When A.J. Burnett underwent eye surgery in early March after fracturing his orbital bone during a bunting drill, the Pirates’ doctors guessed that he would be sidelined for 8-12 weeks. But recent reports out of Bradenton, Florida have us thinking the right-hander might beat that timetable altogether.
According to MLB.com’s Tom Singer, Burnett rode a stationary bike and played a light game of catch Saturday in Pirates camp. It was his first workout since the procedure, and he came out of it feeling fine. Originally, the Bucs didn’t think he would be ready for those sort of activities for at least another week.
“Everything went well. I’m happy to be back down here with the guys,” an optimistic Burnett told reporters on Saturday afternoon. “I just got through a pretty good bike routine, so I’ve got some catching up to do. And I worked out a little bit, played some catch. We’ll take it day to day. But, as of right now, it feels good.”
The Pirates acquired Burnett from the Yankees back in mid-February for a couple of minor leaguers and cash considerations. He should be an active member of the Pittsburgh starting rotation by early May.
Jim Salisbury of CSN Philly reports that the Phillies are close to signing free agent reliever Joaquin Benoit. An announcement is expected before the winter meetings end on Thursday.
Benoit, 39, has quietly been among the better relievers in baseball over the past seven years. This past season with the Mariners and Blue Jays, the right-hander put up an aggregate 2.81 ERA with a 52/24 K/BB ratio in 48 innings. That included a 0.38 ERA in 23 2/3 innings after the Jays acquired him from the Mariners.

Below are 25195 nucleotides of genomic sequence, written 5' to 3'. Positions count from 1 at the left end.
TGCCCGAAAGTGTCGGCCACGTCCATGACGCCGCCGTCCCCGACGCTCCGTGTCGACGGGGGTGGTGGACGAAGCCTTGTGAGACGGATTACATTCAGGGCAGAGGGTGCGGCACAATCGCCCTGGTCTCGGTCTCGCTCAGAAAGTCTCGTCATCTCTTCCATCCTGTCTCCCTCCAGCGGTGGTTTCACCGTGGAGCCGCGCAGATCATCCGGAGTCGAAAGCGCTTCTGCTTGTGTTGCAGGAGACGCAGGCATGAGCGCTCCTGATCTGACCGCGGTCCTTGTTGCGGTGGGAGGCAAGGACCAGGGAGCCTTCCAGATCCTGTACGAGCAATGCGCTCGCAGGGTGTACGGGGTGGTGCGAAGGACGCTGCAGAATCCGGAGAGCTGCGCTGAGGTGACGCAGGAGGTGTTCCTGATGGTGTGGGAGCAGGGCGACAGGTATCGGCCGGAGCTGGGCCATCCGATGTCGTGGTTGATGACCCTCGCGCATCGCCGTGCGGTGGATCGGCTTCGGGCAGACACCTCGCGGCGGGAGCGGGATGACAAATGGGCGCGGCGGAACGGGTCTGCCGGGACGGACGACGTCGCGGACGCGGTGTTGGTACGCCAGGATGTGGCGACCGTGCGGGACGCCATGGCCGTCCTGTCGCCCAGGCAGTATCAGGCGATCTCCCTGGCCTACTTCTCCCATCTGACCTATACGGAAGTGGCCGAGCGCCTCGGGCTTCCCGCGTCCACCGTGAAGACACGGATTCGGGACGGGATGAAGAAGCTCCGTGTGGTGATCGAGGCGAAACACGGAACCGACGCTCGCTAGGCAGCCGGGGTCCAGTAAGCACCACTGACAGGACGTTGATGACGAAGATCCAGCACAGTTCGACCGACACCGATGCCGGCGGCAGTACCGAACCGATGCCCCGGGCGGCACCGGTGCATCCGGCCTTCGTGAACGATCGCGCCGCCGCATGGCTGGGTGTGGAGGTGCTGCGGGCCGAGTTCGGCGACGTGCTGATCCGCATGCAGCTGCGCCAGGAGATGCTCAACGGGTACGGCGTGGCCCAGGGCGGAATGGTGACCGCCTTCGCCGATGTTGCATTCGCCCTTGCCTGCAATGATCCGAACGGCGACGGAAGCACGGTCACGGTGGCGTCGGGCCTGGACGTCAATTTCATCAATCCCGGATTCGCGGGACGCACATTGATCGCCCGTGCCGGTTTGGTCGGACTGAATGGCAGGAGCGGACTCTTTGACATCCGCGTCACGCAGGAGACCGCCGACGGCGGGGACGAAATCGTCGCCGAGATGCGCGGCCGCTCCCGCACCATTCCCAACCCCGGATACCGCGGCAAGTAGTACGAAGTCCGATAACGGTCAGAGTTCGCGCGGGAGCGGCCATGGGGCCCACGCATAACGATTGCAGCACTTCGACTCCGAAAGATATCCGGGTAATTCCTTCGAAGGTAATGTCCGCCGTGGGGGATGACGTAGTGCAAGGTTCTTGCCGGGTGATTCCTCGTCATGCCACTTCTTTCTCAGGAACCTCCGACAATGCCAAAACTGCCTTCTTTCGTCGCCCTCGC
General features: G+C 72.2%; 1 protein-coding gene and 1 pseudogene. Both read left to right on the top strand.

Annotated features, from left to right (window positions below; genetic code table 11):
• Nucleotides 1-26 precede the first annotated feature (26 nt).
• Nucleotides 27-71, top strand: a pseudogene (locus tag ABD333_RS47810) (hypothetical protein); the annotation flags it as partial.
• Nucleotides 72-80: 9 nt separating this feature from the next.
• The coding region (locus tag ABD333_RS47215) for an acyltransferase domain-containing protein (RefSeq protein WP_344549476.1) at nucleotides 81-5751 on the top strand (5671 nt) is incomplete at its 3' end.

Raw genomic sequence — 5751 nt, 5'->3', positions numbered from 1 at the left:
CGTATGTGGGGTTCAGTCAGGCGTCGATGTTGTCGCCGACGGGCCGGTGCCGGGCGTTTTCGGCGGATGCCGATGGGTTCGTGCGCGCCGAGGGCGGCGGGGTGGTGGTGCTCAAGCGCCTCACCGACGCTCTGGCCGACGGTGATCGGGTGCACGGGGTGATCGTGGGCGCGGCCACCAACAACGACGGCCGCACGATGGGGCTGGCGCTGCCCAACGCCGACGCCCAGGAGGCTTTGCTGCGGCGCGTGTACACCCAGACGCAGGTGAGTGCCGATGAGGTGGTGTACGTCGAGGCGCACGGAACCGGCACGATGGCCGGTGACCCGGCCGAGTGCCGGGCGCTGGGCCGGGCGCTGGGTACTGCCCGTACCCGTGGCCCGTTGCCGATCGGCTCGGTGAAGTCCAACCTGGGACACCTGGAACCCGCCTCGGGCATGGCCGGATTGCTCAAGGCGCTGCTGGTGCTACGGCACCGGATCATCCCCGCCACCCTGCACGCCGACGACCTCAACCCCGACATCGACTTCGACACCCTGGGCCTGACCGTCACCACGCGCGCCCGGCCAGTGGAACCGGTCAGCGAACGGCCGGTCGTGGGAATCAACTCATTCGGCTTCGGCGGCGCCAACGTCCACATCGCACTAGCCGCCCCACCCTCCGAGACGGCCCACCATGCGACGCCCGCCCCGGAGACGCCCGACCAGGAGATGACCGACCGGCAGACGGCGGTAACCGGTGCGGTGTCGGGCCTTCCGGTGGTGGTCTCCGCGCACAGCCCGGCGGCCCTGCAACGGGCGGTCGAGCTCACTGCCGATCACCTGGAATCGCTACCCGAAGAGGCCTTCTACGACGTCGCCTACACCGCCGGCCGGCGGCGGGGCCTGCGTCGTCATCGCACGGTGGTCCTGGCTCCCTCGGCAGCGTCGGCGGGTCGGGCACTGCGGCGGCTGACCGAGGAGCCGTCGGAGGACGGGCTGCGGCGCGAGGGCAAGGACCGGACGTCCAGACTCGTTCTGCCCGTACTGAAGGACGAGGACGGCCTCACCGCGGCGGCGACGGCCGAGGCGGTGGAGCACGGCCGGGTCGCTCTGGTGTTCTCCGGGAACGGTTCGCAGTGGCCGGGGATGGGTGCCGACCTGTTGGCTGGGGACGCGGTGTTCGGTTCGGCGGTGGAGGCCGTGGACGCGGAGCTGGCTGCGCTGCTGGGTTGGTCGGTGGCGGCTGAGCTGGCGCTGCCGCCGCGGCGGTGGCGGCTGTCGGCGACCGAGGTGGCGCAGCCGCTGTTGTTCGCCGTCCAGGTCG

Benoit suffered a torn calf muscle during a benches-clearing brawl with the Yankees near the end of the regular season. He’s expected to be healthy for spring training.
The Phillies have now added three relievers this offseason with Benoit, Pat Neshek, and David Rollins.
ESPN’s Pedro Gomez provides a previously unreported detail of the new collective bargaining agreement, agreed to by the owners and the players’ union last week. Players’ meal money for road games is being reduced from $105 to $30 per day. Teams are providing pre- and post-game meals in the visitors’ clubhouse to offset some of the decrease in meal money.
Gomez quotes an unnamed player who said, “I doubt many guys know about the money going down, nor would they have agreed to it.” All of the players Gomez contacted said they were unaware of and unhappy about the change.
Clubhouse attendants are certainly unhappy about this change, too. As Gomez notes, the attendants previously provided food for visiting teams which earned them tips from the players.
EDIT: It’s worth clarifying that chefs are required in clubhouses now as part of the new CBA, so it’s not a complete loss for the players.